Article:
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Land! It's the only thing they're not making any more of.

It's rare to launch a financial article by paraphrasing Mark Twain, but always satisfying. And let's not beat around the (increasingly scarce) bush, he was right. Real estate is a fixed-sum investment. Any given city, state or country only has so many acres to sell and when they're gone, well… they can't actually go away. That's the other nice thing about land. It very rarely vanishes. Traders can sell it, buy it and carve it up into salable pieces, but it doesn't go away.

Unlike, of course, stocks. When it comes to securities in general, take everything we just said and reverse it. We have no good Mark Twain quotes for stock holding. Institutions can summon up shares by incorporating and make them vanish when they shut down. Arguably the main consistency between the two assets is that shares of stock represent a percentage of something fixed and finite. You can create smaller and smaller percentages of ownership, but a company can only sell up to 100 percent of itself.

Real estate and stocks are, by a wide margin, the two most common assets for the retail investor. Here's what you need to understand about each.

Real Estate Investing

Investing in real estate means buying ownership in "real property," a legal term meaning land or buildings. It is as opposed to "personal property" which refers to most other forms of physical, tangible assets. (Readers should take note that some sources refer to real estate as simply tangible, physical property. This is incorrect.)

There are several ways to invest in real estate. The most common venue for individuals is to purchase a single-family home or, for people who live in cities, a condominium in a building. For many people, their residence is their single greatest asset, one which will hopefully appreciate over time.

Other forms of real estate investing include:

REITs (Real Estate Investment Trusts), collective funds through which people can invest in real estate by purchasing shares of the trust;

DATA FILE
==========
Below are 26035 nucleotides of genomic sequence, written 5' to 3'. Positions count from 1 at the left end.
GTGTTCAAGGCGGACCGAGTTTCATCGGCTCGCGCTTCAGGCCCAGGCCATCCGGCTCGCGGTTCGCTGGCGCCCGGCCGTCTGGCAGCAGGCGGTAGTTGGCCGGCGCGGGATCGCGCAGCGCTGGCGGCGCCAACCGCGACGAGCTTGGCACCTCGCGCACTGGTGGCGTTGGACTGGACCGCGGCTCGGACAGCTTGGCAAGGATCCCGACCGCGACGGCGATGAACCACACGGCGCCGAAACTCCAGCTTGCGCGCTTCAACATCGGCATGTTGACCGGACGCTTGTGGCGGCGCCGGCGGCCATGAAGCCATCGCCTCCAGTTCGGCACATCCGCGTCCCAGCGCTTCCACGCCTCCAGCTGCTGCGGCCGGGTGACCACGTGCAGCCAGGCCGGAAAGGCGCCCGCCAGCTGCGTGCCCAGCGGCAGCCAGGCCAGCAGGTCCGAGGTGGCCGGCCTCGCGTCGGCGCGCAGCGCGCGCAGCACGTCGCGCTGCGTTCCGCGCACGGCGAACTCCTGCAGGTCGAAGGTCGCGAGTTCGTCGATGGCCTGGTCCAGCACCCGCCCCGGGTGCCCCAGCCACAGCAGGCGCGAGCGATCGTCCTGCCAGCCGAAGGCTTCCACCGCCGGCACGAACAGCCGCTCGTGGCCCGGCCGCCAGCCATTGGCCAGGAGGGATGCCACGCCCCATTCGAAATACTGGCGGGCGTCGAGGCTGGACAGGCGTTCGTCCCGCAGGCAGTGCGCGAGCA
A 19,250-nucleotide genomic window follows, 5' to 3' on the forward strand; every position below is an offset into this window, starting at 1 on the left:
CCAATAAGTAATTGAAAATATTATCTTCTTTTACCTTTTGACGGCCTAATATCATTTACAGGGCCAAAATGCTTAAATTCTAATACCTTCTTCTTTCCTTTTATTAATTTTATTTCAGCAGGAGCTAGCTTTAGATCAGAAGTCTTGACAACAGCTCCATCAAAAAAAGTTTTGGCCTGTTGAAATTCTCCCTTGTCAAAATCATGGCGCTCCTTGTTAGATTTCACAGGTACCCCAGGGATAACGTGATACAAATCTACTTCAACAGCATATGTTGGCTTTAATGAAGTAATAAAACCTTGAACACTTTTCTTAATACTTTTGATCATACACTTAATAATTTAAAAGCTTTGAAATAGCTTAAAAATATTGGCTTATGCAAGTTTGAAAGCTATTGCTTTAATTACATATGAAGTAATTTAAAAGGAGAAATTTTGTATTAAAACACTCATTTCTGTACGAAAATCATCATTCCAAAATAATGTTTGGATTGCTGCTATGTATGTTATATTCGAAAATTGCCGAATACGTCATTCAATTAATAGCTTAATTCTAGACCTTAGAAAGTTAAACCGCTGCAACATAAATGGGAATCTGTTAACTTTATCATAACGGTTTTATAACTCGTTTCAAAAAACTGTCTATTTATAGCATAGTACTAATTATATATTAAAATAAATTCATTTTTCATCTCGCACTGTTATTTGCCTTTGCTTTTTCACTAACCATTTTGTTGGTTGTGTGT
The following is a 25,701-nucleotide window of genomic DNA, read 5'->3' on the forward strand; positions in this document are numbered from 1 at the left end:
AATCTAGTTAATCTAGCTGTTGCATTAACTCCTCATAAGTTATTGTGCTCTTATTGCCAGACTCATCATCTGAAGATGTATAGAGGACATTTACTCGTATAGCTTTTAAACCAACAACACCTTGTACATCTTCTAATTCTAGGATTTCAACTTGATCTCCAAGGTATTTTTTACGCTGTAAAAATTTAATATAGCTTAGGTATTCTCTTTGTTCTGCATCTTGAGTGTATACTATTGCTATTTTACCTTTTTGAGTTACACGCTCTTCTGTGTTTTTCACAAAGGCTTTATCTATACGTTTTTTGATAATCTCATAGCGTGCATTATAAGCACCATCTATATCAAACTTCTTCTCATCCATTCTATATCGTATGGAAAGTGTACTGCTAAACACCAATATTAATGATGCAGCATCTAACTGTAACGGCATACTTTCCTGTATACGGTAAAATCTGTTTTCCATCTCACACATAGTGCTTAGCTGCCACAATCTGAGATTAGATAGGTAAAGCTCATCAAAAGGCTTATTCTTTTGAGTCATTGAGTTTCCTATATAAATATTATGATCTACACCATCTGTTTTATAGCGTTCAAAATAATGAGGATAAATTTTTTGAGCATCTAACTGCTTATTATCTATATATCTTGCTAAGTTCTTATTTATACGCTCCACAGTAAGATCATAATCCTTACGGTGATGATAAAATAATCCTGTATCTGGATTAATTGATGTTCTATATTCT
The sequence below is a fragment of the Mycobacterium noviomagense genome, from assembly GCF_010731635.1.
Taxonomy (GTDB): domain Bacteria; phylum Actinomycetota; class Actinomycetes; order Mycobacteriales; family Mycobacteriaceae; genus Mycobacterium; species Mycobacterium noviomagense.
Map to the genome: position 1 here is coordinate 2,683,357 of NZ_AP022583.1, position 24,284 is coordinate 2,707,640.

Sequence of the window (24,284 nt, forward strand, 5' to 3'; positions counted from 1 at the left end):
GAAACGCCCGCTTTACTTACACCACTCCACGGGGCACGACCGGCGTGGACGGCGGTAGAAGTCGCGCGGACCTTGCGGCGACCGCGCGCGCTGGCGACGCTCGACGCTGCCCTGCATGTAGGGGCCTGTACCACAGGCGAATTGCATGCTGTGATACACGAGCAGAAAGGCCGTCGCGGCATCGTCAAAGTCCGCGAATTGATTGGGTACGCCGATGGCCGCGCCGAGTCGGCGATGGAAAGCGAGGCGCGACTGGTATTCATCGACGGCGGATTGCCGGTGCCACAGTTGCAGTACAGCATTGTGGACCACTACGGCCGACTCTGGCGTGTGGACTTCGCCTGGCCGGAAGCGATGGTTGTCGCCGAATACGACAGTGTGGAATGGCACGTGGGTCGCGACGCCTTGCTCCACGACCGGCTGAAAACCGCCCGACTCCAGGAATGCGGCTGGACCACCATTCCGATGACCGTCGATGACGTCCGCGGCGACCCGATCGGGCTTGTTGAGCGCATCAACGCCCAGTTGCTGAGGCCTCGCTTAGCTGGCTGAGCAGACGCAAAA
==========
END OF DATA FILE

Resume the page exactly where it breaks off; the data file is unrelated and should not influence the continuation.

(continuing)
Joint/joint and several ownership, which involves buying a piece of property along with one or more other people as co-owners;

Rental properties, through which you buy a piece of property and rent it to tenants as a revenue source;

Direct revenue, when you buy a piece of property and use it yourself to generate revenue, such as a storefront, a tourist destination or a mining operation;

Property flipping, when you buy a piece of property in order to increase its value then re-sell it.

Real estate is generally categorized as either commercial or residential property. Residential is when the owner lives on the property and uses it mostly or exclusively as their primary residence. The property is commercial if the owner uses it mostly or exclusively to generate revenue. For example, you can take a tenant into your spare bedroom without declassifying a residential property. However, even if you move into an apartment in your 47-unit building, the law will still consider it commercial property because you rent space in it to other people for money.

Generally any time you purchase real estate you have made an investment. Even if you don't intend to ever sell the property its market value will change over time and you always have the option to sell if you so choose.

Real Estate vs. Stocks: Real Estate Pros

Potential stability - Real estate is, generally speaking, considered a more stable asset than shares of stock with more potential for long term growth.

Tax advantages - The tax code has several dedicated deductions for both commercial and residential real estate, including the ability to write off losses or depreciation on commercial property.

Utility - You can use a piece of property. Whether you buy a house to live in or a beachfront cottage to rent, you can get practical use out of a piece of property while holding it.

Familiarity - Retail investors are generally more familiar with the real estate and the issues that can influence the value of a piece of property, and they can personally visit and have the property inspected before buying it.

Tangible asset - As a physical asset, real estate leaves you with something even if the market value of this investment diminishes. This can be seen as a hedge against losses, inflation or debt, as this is an asset that can't simply vanish.

Real Estate vs. Stocks: Real Estate Cons

Unforeseen volatility - Given its reputation as a stable source of value, real estate losses can surprise unprepared investors.

Cascading losses - Real estate prices in a region tend to influence each other. When one piece of property loses value it will tend to drag down neighboring values as well.

Illiquidity - Real estate is much harder to sell than a stock. It can take a long time to find a buyer, and you have to do so in an active bidding market (this means that you don't know the price you'll get until after you sell it).